HELENA – Republican budget writers are proposing deep cuts to some of Montana’s health programs and also plan to refuse federal funding for others, even when there is no apparent savings to the state.
The Republicans’ two-year budget proposal for the Department of Public Health and Human Services slashes programs dealing with family planning, health insurance for needy children, tobacco prevention, prescription drugs for seniors, chemical dependency treatment and overtime for 24-hour health facilities.
The proposed budget, under consideration Thursday by the House Appropriations Committee, aims to cut back state and federal spending in the face of tough economic times, Republican leaders said.
But DPHHS director Anna Whiting Sorrell, clearly frustrated, said the spending plan for 2012-2013 will not give the department the resources to meet its commitments, even though the money is available to avoid the cuts.
“This is a facade. They really are scaring Montanans. Why would you do that? Why would you do that when the revenue is there?” she said.
Gov. Brian Schweitzer and Republican legislative leaders are at odds over how much state revenue will be available for the next budget period. Legislative analysts last month increased their projection by about $100 million, but that’s still less than the extra $164 million Schweitzer says is available.
The GOP plan for the health department doesn’t just target state money — it also cuts millions in federal health spending.
Laurie Francis, executive director of the Montana Primary Care Association, pleaded for the Appropriations Committee to release $35 million in federal money for the state’s 15 community health centers and clinics to keep electronic records.
Francis said the $35 million doesn’t require a state match, and Montana would be the only state to refuse the money.
Republican Rep. John Esp of Big Timber said the country is in dire financial straits and state legislators have to address it by declining federal money.
“Every one of those federal dollars that we spend, a taxpayer somewhere has to come up with,” Esp said. “A drop in the bucket in the right direction is a drop in the bucket in the right direction.”
Tara Veazey of the Montana Budget and Policy Center said the money Montana refuses will not go to reduce the federal deficit — it has already been appropriated and will go to other states instead of Montana.
“What I find really difficult to understand is the rejection of purely federal funds that don’t save the state $1, and yet will result in harmful effects to citizens and communities across this state and harm our economic recovery,” Veazey said.
The biennium budget for the health department being considered by the committee is $3.7 billion in state and federal funds, which is about $55 million less than Democratic Gov. Brian Schweitzer’s proposal. It represents more than 40 percent of the planned state budget for 2012-2013, which the committee is tackling this week.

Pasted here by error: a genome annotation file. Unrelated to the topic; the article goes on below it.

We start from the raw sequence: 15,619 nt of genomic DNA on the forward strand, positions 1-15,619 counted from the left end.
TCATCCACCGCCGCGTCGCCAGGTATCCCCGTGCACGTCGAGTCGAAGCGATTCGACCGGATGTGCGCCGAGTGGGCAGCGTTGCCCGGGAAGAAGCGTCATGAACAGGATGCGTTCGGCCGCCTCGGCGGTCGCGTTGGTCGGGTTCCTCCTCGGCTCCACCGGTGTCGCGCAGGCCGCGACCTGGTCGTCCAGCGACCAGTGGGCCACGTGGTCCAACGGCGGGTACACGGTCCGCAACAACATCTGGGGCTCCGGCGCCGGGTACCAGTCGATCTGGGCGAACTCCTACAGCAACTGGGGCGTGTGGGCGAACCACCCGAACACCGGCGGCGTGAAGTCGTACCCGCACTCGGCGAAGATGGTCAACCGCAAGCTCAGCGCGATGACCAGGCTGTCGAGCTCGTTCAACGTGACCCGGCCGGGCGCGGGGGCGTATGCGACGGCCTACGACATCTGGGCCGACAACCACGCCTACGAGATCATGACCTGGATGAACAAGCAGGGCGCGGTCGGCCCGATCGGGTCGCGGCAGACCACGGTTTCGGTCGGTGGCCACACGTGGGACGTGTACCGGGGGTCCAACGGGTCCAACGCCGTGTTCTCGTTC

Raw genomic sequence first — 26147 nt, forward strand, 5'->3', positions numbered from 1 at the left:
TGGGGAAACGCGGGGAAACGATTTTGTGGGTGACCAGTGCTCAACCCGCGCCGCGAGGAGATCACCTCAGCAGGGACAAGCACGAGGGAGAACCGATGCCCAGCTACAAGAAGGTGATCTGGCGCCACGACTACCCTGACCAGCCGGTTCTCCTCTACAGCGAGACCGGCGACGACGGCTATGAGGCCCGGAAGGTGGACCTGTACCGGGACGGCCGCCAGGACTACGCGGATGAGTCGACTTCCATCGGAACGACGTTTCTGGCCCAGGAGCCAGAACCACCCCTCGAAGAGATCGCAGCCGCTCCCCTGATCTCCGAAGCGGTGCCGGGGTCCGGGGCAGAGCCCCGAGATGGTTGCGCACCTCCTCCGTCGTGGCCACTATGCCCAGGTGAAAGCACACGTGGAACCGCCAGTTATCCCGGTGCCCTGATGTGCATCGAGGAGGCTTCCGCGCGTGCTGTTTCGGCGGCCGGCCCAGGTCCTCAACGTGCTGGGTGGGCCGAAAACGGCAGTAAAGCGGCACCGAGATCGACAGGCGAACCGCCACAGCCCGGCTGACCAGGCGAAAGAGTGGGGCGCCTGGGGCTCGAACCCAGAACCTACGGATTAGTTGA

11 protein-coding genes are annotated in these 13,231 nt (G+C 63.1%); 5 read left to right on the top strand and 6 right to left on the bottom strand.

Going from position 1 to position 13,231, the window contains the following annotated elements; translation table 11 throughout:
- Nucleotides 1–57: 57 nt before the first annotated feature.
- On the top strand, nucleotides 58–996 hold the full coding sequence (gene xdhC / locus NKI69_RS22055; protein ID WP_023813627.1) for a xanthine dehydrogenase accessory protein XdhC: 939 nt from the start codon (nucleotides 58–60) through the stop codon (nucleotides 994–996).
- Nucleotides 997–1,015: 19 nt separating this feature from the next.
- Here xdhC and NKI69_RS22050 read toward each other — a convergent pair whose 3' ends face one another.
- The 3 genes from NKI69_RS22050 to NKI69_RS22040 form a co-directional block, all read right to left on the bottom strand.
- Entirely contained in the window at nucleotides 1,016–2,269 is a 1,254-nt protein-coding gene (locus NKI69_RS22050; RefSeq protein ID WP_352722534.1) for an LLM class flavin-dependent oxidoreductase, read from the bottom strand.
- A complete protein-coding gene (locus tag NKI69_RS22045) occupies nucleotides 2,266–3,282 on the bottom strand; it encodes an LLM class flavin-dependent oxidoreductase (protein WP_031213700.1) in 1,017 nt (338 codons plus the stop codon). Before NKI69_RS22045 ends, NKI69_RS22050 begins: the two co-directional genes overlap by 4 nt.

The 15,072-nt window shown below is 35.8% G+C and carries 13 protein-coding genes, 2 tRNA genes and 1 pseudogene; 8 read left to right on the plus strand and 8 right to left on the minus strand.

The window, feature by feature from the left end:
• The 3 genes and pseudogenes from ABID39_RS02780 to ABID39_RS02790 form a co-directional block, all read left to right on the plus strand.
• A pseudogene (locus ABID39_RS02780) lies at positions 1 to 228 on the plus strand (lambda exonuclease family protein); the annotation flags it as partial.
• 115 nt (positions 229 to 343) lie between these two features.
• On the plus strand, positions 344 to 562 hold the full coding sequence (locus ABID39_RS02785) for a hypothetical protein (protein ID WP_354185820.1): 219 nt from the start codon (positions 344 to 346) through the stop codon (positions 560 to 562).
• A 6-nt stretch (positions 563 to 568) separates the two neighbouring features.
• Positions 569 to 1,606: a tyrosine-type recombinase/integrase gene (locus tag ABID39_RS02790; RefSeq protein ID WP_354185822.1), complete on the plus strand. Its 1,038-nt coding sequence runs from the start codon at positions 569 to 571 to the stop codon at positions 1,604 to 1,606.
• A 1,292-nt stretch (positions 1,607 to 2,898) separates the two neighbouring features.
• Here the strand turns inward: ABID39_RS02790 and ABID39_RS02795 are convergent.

The GOP proposal is $642 million more than the department’s current budget, but most of that increase is due to Medicaid services.
The Republican budget plan for the department would seek to reduce personal assistance services to the state’s four Independent Living Centers. The centers provide services that people such as wheelchair-bound Travis Hoffman said he depends on to get out of bed, eat and shower.
Hoffman told the committee that legislative cuts in 2003 mandated that those using the services could have no more than three showers per week. This budget proposal would require people who use those services to eat all their meals for the week within four hours.
“That’s 11.5 minutes per meal. I don’t know how many of you can eat every meal in 11.5 minutes, but when you can’t even make your own meal, you definitely can’t do it in 11.5 minutes,” Hoffman said.
The budget plan also would privatize the veterans home in Columbia Falls, a state-run institution that once served Civil War veterans. The goal is to get spending in line with other nursing homes, Republican Rep. Don Roberts said.
Groups have contacted Republican Sen. Dave Lewis of Helena expressing interest in taking over management of the home, which now has 90 residents, Roberts said.
Democratic Rep. Galen Hollenbaugh of Helena questioned cutting funding to the veterans home based on a phone call, with no certainty that there will be a bidder for the home. His concern was echoed by the homes superintendent, Joren Undereahl.
“With respect to the veterans in a 115-year-old state institution, that they do deserve a little bit more introspection and study on whether this is truly in the best interest in veterans that have served the state of Montana and our country before we take such a big leap,” Undereahl said.
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